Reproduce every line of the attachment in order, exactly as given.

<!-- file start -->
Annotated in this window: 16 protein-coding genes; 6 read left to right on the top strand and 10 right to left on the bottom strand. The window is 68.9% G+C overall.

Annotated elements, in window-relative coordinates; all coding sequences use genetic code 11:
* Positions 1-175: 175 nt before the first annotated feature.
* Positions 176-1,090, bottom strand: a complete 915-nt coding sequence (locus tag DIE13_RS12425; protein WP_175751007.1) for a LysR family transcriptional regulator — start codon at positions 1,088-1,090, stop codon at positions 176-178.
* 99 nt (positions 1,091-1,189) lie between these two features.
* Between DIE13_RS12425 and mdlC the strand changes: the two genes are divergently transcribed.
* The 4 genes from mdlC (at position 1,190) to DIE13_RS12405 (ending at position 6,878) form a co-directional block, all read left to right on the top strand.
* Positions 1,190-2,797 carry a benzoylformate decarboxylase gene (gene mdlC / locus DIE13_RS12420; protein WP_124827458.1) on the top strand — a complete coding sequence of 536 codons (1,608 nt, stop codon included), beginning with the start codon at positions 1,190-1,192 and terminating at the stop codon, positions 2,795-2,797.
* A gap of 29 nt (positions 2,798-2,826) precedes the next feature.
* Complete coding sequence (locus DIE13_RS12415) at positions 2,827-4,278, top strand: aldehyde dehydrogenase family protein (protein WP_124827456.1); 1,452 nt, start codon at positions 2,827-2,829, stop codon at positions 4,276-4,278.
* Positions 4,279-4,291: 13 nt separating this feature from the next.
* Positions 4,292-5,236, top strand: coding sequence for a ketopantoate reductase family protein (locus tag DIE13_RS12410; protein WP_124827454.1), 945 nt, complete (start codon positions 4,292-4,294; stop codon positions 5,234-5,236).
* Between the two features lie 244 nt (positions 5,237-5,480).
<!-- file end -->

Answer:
Annotated in this window: 16 protein-coding genes; 6 read left to right on the top strand and 10 right to left on the bottom strand. The window is 68.9% G+C overall.

Annotated elements, in window-relative coordinates; all coding sequences use genetic code 11:
* Positions 1-175: 175 nt before the first annotated feature.
* Positions 176-1,090, bottom strand: a complete 915-nt coding sequence (locus tag DIE13_RS12425; protein WP_175751007.1) for a LysR family transcriptional regulator — start codon at positions 1,088-1,090, stop codon at positions 176-178.
* 99 nt (positions 1,091-1,189) lie between these two features.
* Between DIE13_RS12425 and mdlC the strand changes: the two genes are divergently transcribed.
* The 4 genes from mdlC (at position 1,190) to DIE13_RS12405 (ending at position 6,878) form a co-directional block, all read left to right on the top strand.
* Positions 1,190-2,797 carry a benzoylformate decarboxylase gene (gene mdlC / locus DIE13_RS12420; protein WP_124827458.1) on the top strand — a complete coding sequence of 536 codons (1,608 nt, stop codon included), beginning with the start codon at positions 1,190-1,192 and terminating at the stop codon, positions 2,795-2,797.
* A gap of 29 nt (positions 2,798-2,826) precedes the next feature.
* Complete coding sequence (locus DIE13_RS12415) at positions 2,827-4,278, top strand: aldehyde dehydrogenase family protein (protein WP_124827456.1); 1,452 nt, start codon at positions 2,827-2,829, stop codon at positions 4,276-4,278.
* Positions 4,279-4,291: 13 nt separating this feature from the next.
* Positions 4,292-5,236, top strand: coding sequence for a ketopantoate reductase family protein (locus tag DIE13_RS12410; protein WP_124827454.1), 945 nt, complete (start codon positions 4,292-4,294; stop codon positions 5,234-5,236).
* Between the two features lie 244 nt (positions 5,237-5,480).